Ethics be Damned, We have Curses to Remove

Ethics be Damned, We have Curses to Remove

Sadly, money always triumphs truth and ethics. Well, almost always. I recognize that one person's ethics is another's opportunity to separate a patient from their money.

A recent article, Alternative Medicine and the Ethics Of Commerce, concludes

Central cases of CAM can be shown to violate all three of the fundamental principles presented above. We conclude that there are significant ethical problems, from the perspective of the ethics of commerce, with the production, advertising and selling of complementary and alternative medicines.

So selling pseudo-medicines is unethical. As I have mentioned, my favorite comparison for CAM is the curse removal scam, which is considered fraud and the perpetrators often end up jailed.

This scam involves convincing the mark that she and her valuables, including cash, are cursed and that the con artist, posing as a psychic, Tarot card reader, Gypsy, clairvoyant or the like has the power to cleanse the person and her money and jewelry, thereby lifting the curse. Modern con artists sometimes claim the problem is "negative energy" rather than a curse, which might appear too old-fashioned a term for people hip to the New Age.

The curse removal scam is no different at its core than most SCAM's (supplement, alternative and complementary medicine).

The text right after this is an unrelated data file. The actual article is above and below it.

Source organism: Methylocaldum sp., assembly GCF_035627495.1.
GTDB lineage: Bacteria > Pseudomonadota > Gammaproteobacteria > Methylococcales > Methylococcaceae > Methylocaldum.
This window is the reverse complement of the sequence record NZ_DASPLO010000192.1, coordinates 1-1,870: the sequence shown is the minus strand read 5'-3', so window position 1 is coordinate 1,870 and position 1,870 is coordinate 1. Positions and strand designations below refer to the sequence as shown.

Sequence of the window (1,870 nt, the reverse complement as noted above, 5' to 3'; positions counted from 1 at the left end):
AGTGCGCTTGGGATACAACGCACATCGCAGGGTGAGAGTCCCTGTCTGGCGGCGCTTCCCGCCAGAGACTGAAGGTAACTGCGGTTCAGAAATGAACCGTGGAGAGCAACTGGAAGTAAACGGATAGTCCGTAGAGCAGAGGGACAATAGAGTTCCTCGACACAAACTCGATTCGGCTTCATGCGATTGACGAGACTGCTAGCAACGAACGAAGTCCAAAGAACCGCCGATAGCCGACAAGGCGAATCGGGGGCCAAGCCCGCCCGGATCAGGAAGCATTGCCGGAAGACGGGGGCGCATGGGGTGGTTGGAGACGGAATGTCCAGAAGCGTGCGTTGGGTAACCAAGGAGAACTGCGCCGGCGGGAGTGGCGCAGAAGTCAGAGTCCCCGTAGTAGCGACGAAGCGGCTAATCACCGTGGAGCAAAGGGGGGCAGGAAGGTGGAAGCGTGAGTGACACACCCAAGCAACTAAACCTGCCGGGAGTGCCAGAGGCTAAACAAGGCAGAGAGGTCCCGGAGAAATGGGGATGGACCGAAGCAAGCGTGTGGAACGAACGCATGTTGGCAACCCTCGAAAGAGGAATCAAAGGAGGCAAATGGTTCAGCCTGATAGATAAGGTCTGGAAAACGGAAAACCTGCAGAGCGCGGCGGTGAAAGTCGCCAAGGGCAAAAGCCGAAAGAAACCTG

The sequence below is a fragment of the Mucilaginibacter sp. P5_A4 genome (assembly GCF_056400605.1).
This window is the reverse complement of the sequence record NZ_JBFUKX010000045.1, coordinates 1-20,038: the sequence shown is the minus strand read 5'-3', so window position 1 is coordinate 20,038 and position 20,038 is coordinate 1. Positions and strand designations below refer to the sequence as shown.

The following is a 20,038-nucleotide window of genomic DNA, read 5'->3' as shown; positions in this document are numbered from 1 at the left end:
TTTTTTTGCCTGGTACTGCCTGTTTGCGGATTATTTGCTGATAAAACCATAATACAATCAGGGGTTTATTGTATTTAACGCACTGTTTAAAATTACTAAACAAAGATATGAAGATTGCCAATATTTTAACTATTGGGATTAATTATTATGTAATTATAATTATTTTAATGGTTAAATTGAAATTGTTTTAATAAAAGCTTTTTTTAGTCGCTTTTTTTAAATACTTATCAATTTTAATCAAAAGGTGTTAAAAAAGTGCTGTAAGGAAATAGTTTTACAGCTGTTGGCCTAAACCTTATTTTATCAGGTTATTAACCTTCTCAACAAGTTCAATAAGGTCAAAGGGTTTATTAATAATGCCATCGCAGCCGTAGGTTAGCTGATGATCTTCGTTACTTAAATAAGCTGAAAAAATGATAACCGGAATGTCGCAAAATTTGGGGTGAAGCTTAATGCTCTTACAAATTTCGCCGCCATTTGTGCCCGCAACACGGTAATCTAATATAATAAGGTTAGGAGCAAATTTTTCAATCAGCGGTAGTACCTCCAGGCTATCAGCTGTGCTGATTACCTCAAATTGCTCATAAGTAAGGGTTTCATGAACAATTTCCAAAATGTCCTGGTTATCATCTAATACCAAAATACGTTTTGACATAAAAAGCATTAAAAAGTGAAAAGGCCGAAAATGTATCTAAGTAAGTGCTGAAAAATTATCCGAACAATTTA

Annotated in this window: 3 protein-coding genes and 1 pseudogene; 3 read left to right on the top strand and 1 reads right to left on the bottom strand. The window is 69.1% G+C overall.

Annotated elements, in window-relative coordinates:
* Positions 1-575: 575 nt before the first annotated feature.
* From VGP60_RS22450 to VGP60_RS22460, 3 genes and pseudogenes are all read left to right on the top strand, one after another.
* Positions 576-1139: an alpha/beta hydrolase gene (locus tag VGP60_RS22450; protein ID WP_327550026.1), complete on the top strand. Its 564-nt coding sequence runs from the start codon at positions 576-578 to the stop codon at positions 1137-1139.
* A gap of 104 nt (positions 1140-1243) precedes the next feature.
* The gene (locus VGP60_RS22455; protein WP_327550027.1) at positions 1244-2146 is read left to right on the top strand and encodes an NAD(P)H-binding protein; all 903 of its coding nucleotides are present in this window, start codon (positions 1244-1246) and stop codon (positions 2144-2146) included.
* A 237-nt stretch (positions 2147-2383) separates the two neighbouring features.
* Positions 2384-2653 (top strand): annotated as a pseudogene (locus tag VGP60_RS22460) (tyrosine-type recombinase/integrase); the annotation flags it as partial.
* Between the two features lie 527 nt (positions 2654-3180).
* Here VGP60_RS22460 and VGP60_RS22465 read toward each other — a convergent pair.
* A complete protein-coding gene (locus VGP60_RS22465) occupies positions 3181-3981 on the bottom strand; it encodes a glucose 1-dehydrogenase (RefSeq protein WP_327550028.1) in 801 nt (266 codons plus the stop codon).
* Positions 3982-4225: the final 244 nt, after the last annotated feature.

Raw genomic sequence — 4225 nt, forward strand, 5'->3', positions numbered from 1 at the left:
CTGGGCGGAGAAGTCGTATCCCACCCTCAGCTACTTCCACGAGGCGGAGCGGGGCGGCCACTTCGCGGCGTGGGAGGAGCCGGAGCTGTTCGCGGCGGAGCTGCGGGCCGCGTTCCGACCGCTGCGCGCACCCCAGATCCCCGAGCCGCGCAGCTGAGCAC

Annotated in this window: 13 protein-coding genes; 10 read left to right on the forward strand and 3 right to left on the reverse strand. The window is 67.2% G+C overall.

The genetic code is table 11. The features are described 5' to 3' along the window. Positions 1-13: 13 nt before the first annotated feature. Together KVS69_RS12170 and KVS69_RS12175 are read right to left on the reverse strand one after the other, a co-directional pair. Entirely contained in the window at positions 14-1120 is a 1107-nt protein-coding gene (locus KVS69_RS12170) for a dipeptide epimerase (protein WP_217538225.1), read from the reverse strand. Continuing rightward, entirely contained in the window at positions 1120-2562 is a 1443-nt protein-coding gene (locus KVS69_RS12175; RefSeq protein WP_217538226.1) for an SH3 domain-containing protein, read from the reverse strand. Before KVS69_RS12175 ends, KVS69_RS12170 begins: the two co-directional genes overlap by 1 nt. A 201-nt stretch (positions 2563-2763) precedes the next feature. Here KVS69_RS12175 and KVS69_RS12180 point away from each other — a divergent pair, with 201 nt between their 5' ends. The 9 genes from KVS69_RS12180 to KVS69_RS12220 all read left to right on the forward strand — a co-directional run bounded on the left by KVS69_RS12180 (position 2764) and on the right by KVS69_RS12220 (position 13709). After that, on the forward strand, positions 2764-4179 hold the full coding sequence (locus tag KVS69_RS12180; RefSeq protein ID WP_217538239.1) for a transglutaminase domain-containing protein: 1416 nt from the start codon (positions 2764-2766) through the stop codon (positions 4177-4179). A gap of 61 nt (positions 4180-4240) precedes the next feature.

I have always wondered why IRB's, charged with making sure that clinical trials are, among other things, ethical, allow so many studies on pseudo-medicines. And I also wonder why hospital Boards allow what in my opinion is the moral equivalent of the medical curse removal scam. Like the Albany hospitals:

This month I am calling attention to the complementary services that are available for patients admitted to our Albany hospitals, St. Peter's and Albany Medical Center.

What forms of curse removal are they calling attention to?

  • Reiki
  • Reflexology to "improve circulation, stimulate nerve function, clear toxins, and renew energy."
  • Acupressure Bands
  • Massage to "balance the nervous system, remove toxins, "
  • Clinical Aromatherapy
  • Healing Touch
  • Eden Energy Therapy
  • Acupuncture
  • Thought Field Therapy, a "form of energy psychology"
  • Emotional Freedom Techniques "an alternative therapy that uses tapping to stimulate certain meridian points (acupuncture points) to provide physical and/or emotional relief."
  • Buteyko Breathing Retraining
  • Hemi-Sync Audio Technology "musical tones and verbal suggestions to influence brainwave patterns which promote mental, emotional and physical comfort. "
  • MagnaBand Device "a Velcro "bracelet" with a magnetized button insert worn on the wrist"

I have to admit that is the one that flabbers my gaster the most. Magnets. They are offering magnet therapy. I know these hospitals are proudly advertising a cornucopia of unethical and worthless quackery and pseudo-science. But magnets in 2016?  I can only shake my head in disbelief and wonder.

This is not a naturopathic or chiropractic clinic, where would expect to see innumerable therapies divorced from reality. No.  These are accredited medical centers. With evidently zero scientific and evidence based standards.

Psychics are so last century. The future of curse removal is now and appearing in hospitals and clinics across the US. There you will never have to worry about either ethics or prosecution for fraud. 

Points of Interest 02/15/2016
Points of Interest 02/11/2016

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